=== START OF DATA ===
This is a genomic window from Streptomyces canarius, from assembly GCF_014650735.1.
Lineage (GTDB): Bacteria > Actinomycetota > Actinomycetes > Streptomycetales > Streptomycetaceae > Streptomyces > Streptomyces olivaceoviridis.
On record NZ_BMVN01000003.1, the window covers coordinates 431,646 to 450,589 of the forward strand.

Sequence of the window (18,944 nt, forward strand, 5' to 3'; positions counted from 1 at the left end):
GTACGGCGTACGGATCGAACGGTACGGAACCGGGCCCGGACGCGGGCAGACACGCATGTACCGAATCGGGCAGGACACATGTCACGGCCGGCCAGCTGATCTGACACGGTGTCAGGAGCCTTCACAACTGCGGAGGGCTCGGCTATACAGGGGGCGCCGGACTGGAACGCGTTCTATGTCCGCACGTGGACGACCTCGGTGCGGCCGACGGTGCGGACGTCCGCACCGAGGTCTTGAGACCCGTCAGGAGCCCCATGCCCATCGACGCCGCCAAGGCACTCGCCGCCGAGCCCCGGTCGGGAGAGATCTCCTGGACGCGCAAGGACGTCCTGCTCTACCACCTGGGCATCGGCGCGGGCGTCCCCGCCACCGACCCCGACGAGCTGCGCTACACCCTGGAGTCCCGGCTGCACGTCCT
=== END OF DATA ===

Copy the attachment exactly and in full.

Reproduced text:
This is a genomic window from Streptomyces canarius, from assembly GCF_014650735.1.
Lineage (GTDB): Bacteria > Actinomycetota > Actinomycetes > Streptomycetales > Streptomycetaceae > Streptomyces > Streptomyces olivaceoviridis.
On record NZ_BMVN01000003.1, the window covers coordinates 431,646 to 450,589 of the forward strand.

Sequence of the window (18,944 nt, forward strand, 5' to 3'; positions counted from 1 at the left end):
GTACGGCGTACGGATCGAACGGTACGGAACCGGGCCCGGACGCGGGCAGACACGCATGTACCGAATCGGGCAGGACACATGTCACGGCCGGCCAGCTGATCTGACACGGTGTCAGGAGCCTTCACAACTGCGGAGGGCTCGGCTATACAGGGGGCGCCGGACTGGAACGCGTTCTATGTCCGCACGTGGACGACCTCGGTGCGGCCGACGGTGCGGACGTCCGCACCGAGGTCTTGAGACCCGTCAGGAGCCCCATGCCCATCGACGCCGCCAAGGCACTCGCCGCCGAGCCCCGGTCGGGAGAGATCTCCTGGACGCGCAAGGACGTCCTGCTCTACCACCTGGGCATCGGCGCGGGCGTCCCCGCCACCGACCCCGACGAGCTGCGCTACACCCTGGAGTCCCGGCTGCACGTCCT